Be an “Unofficial” Creative Team Leader

 

Become a team leader

It’s a classic catch-22: You’re given responsibility for a design project for a client, but no formal authority over the other players who will assist you in the assignment. How do you exert your influence in such a situation? Consider the following 5 tips:

1. Don’t fake it.
No one wants to be told what to do by someone who isn’t his or her supervisor, so don’t project a false sense of power over your colleagues. Approach them as equals and project a “we’re all in this together” attitude. For example, at the project kickoff meeting, you might say, “I’m here because I oversee our customers’ online experience, and I’m hoping we can all work toward a solution to ensure that experience is cohesive throughout our brands.”

2. Play up the positives.
Begin by explaining the benefits of the project to generate buy-in from those whose support and assistance you’ll need. If you’re trying to persuade other managers in your firm to switch to an eco-friendly print shop, for instance, start by emphasizing the upsides. They may be able to use green printing as a selling point when marketing the firm’s products or services to clients, for instance. The goal is to position the project as a winning solution for everyone involved.

3. Know your stuff.
If you’re leading the charge to streamline the tracking of creative pieces throughout the production cycle, educate yourself on the current system before acting. Talk to various stakeholders and ask for their views: What do they like about the system that is used now? Where do frustrations arise? Also ask for suggestions for improvement. Gather all of the input, share it with the group and demonstrate how their feedback informed the solution. In this way, your colleagues will feel that they had a say in the process.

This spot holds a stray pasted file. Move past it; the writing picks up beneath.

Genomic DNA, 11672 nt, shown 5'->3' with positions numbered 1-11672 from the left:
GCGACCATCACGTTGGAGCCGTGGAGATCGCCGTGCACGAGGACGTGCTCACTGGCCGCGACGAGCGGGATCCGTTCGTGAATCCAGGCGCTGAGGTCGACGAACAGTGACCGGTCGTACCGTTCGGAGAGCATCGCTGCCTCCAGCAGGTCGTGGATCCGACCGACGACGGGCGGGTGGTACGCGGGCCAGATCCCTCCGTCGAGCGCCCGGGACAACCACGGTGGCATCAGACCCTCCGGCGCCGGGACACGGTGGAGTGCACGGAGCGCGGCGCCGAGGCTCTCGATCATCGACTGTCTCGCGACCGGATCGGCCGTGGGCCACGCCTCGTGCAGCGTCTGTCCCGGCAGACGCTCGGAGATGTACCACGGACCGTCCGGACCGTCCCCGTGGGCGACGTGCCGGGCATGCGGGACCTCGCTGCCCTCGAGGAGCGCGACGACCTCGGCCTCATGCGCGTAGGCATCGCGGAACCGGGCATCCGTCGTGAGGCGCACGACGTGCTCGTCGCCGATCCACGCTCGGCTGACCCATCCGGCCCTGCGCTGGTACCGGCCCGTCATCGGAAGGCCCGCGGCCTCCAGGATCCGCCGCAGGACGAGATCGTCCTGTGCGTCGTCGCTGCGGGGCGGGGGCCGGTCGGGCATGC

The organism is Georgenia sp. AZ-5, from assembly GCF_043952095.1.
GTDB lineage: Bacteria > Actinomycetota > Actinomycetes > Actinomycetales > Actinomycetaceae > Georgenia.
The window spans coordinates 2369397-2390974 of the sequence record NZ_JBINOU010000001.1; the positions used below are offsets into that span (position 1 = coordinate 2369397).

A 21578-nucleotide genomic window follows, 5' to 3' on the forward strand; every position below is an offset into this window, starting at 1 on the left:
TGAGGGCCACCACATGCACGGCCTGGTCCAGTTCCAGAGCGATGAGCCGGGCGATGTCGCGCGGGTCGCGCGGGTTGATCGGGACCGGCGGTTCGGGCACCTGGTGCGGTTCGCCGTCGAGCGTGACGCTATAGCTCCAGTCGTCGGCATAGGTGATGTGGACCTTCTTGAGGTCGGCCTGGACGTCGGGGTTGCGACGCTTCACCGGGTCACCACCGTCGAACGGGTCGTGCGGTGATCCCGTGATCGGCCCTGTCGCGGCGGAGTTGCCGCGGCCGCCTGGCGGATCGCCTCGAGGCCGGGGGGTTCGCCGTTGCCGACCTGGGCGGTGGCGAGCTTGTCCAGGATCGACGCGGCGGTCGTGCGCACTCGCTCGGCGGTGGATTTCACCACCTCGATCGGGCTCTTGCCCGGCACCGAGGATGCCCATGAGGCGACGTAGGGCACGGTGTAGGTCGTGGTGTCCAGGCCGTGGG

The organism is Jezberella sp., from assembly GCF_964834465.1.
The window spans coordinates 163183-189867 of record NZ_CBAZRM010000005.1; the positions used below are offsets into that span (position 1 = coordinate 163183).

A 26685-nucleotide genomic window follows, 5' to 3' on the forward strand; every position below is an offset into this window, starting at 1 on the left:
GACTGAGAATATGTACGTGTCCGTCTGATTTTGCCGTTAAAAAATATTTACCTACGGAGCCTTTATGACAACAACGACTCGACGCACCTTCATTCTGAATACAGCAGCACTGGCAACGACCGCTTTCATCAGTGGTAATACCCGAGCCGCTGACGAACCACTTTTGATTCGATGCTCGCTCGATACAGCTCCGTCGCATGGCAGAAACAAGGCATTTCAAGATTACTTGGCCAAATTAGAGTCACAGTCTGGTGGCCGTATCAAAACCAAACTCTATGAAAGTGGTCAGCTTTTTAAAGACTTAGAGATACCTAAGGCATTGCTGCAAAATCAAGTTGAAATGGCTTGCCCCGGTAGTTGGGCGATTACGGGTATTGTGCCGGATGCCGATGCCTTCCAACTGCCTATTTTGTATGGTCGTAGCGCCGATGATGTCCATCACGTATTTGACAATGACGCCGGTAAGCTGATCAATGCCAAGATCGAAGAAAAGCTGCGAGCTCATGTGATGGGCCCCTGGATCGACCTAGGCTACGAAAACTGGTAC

4. Aim to inspire.

As the project evolves, remain open to others’ ideas and points of view. Doing so will help you build—and maintain—enthusiasm among the team. If you continually erect roadblocks or shoot down viable ideas, you’ll have difficulty generating the support you need. If, after considering a colleague’s suggestion, you decide it’s not feasible, explain why.

5. Adapt to the situation.

Sometimes, you’ll have trouble getting buy-in from others, no matter how well you present an idea or how passionate you are about it. In such cases, you may need to adjust your project’s goals or the timing of your initiative in order to complete it successfully. Effective leaders aren’t stuck in one mindset; they realize that flexibility is a necessary attribute, especially in changing times, when the company’s objectives and priorities may be in flux.

Above all, remember that the most successful leaders—whether they have formal authority over their project’s team members or not—are skilled at building solid relationships with colleagues throughout the organization. They are enthusiastic, collaborative and diplomatic. After all, these leaders know that they can’t do it alone.


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